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Military

By Army Spc. Paul Holston

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Marine Recalls, Reflects Life-Altering Night
(July 7, 2011)

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Retired 1st Lt. Denis Oliverio is one of seven wounded warriors participating in Operation Proper Exit X, June 25-July 2, 2011 ... which assists them in finding closure they need to help in their healing process. Photo by USMC Sgt. Joseph Vine - June 29, 2011
Retired 1st Lt. Denis Oliverio is one of seven wounded warriors participating in Operation Proper Exit X, June 25-July 2, 2011 ... which assists them in finding closure they need to help in their healing process. Photo by USMC Sgt. Joseph Vine - June 29, 2011
 BAGHDAD, Iraq (6/29/2011) -- Retired 1st Lt. Denis M. Oliverio's life would change forever, Oct. 14, 2005, as an evening tank operation rolled through the streets of Karabilah, Iraq. It would turn into a life or death fight for the U.S. Marines of Bravo Company, 1st Tank Battalion.

Advancing to gunnery sergeant with 16 years of service in the non- commissioned officer corps before becoming a commissioned officer, Oliverio is no stranger to the Corps. With all the experience he accumulated during his 20-year career, Oliverio did not expect to leave the Corps abruptly, he said. Fortunately, Operation Proper Exit gave him the opportunity to come back to Iraq to see the spot where he was injured and share his story with others.

“That night as I was manning my position, nightfall was starting to come,” Oliverio said. “As we went and refilled our tanks with gas,
we got the call that our snipers were under fire. We stopped gassing and headed immediately to their position to help them out.”
“As we started maneuvering to those positions, we had a Marine light-armored vehicle that came upon the scene and like any good unit, they wanted to help, but they came right down the middle between us and the enemy houses we were engaged with,” he said. “I popped up out of the tank a little higher and waved my hands at them frantically, pointing at the houses telling them not to go down there, and it was right about that time when I felt the impact.”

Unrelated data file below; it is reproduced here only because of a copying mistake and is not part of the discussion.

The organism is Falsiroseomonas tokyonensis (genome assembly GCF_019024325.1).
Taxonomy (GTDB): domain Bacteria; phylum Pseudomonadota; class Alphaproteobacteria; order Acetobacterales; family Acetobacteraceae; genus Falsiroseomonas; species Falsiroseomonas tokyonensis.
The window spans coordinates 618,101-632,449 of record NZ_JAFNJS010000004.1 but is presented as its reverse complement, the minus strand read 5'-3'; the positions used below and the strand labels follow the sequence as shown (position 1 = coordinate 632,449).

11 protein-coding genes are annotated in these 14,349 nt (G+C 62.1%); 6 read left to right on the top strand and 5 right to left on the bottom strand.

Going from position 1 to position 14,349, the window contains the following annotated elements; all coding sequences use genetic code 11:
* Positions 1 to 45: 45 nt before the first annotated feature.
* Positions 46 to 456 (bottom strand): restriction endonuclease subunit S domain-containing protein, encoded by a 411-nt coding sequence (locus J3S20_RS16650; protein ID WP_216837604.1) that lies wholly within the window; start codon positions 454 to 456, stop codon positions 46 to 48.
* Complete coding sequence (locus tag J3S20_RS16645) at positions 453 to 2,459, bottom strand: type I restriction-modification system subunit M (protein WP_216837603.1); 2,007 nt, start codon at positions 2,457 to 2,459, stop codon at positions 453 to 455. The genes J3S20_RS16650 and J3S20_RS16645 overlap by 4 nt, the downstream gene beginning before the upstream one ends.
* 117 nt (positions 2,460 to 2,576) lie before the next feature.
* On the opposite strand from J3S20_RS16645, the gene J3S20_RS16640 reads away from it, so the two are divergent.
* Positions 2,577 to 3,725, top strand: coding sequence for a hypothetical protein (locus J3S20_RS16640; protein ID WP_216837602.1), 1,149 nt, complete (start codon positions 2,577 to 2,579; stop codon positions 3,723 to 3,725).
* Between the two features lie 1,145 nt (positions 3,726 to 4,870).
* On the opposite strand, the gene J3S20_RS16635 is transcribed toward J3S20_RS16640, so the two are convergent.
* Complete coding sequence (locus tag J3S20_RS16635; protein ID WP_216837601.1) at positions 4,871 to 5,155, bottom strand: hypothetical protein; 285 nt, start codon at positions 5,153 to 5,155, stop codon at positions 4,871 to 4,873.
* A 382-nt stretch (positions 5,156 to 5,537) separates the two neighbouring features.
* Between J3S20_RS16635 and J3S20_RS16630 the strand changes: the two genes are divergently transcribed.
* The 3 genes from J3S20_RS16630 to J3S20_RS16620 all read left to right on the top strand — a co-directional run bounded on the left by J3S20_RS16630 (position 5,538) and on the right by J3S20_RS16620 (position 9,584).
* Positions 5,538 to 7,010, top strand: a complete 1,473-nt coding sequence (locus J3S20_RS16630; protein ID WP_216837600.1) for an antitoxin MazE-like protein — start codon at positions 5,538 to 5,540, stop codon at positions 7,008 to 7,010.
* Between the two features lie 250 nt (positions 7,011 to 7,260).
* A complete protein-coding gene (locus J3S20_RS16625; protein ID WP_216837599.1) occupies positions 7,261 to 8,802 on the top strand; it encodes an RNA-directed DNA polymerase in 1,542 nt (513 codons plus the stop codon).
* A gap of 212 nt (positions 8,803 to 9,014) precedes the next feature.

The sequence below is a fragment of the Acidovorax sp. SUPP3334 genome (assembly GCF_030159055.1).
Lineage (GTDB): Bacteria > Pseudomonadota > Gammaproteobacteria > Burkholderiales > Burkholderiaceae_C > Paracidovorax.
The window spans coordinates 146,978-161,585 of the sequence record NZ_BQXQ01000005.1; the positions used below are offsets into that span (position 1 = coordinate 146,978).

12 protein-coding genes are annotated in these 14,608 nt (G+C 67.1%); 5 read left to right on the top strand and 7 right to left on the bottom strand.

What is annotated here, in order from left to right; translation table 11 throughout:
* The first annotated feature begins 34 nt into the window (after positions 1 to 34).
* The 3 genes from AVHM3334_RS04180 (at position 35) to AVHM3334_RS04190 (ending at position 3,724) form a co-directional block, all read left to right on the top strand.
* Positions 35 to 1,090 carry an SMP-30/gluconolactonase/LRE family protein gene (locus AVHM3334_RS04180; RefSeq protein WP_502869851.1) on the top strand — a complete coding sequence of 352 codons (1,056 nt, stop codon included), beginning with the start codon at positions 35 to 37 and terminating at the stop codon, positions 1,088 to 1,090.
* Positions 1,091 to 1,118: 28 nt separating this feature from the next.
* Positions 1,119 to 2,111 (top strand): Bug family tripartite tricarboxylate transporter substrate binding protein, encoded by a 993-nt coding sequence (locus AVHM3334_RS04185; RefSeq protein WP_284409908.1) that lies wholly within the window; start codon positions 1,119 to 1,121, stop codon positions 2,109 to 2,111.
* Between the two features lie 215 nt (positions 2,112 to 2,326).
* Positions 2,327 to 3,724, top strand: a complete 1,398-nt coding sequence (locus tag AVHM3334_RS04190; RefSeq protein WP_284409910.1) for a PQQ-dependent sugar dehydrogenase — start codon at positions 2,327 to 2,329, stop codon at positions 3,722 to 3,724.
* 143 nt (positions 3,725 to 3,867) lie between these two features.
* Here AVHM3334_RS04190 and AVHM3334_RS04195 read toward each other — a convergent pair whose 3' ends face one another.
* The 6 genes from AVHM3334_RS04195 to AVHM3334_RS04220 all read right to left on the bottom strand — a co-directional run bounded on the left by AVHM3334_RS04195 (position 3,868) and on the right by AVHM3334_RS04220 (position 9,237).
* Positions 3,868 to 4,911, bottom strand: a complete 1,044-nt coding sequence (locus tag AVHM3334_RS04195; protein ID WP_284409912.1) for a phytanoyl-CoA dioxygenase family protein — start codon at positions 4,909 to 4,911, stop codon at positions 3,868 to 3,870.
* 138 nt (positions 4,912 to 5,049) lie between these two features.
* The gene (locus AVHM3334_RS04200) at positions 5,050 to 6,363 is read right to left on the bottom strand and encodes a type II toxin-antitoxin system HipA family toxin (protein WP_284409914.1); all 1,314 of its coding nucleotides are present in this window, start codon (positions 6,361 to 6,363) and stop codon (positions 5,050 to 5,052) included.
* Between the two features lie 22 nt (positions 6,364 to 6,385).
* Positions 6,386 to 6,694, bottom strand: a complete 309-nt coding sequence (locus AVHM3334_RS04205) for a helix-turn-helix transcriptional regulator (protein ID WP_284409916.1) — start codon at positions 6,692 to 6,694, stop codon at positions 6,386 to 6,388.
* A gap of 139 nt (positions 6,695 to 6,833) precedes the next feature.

Oliverio said the impact of the sniper shot that hit him was amazing. The force of the impact made him think he got hit by bat, crushing his left arm. It spun him around more than 90 degrees in the turret and he didn't know what happened. He almost went into shock.

“I looked down and realized the damage, that my desert camouflage utility uniform was black with blood; as black as you can imagine,” he said. “It was all over my uniform and I realized that I had been hit.”

His tank crew was hollering at him to get down into the tank, but he was stuck in the opening and wasn't able to move, he said, because he no longer could use his left arm.

The tank's loader, Lance Cpl. Jared Malone, jumped out of the tank into the line of fire and helped Oliverio dislodge his arm and applied a tourniquet.

Once he was moved to safety behind a building, Oliverio was medically evacuated within 20 to 25 minutes after being shot, he said. “I just had to consciously remind myself to breathe. Don't pass out or don't freak out, just breathe,” he said.

He was flown to the Marine base at Al Qa'im, where he was rushed into two consecutive medical operations.

Over the next several months, Oliverio would return to the United States and undergo 12 additional surgeries, as well numerous hours of intensive physical therapy to repair the damage to his arm.
With this life-altering experience, Oliverio uses what he went through to help and give insight to others.

“I almost feel like it's my duty ... I feel with my experience, I can explain to them what I go though, what the average wounded warrior goes through during their recovery,” he said. “I know how rough it was, so it's almost like my calling in life. I've got to put the story out there and let the people know what's going on and how they can help.”

Oliverio chose to come back to Iraq. “I wanted to go see that spot. I wanted to stand there and reflect on it for a minute,” he said. “I wanted to think through the events that happened and relive it, as horrific as it was. Also, just seeing how [Iraq] has changed over the years.”

Oliverio will continue explore Iraq throughout the rest of the week, but his trip so far can be described in two words - amazing and phenomenal, he said.

As an additional benefit, Oliverio was able to be re-united with Malone, now a civilian contractor who works at Forward Operating Base Hammer, as he was able to make a trip to Victory Base Complex to visit his old platoon leader for a night.

“It was really great to see him. He literally saved my life that day,” Oliverio said.

By Army Spc. Paul Holston
U.S. Forces Iraq
Copyright 2011

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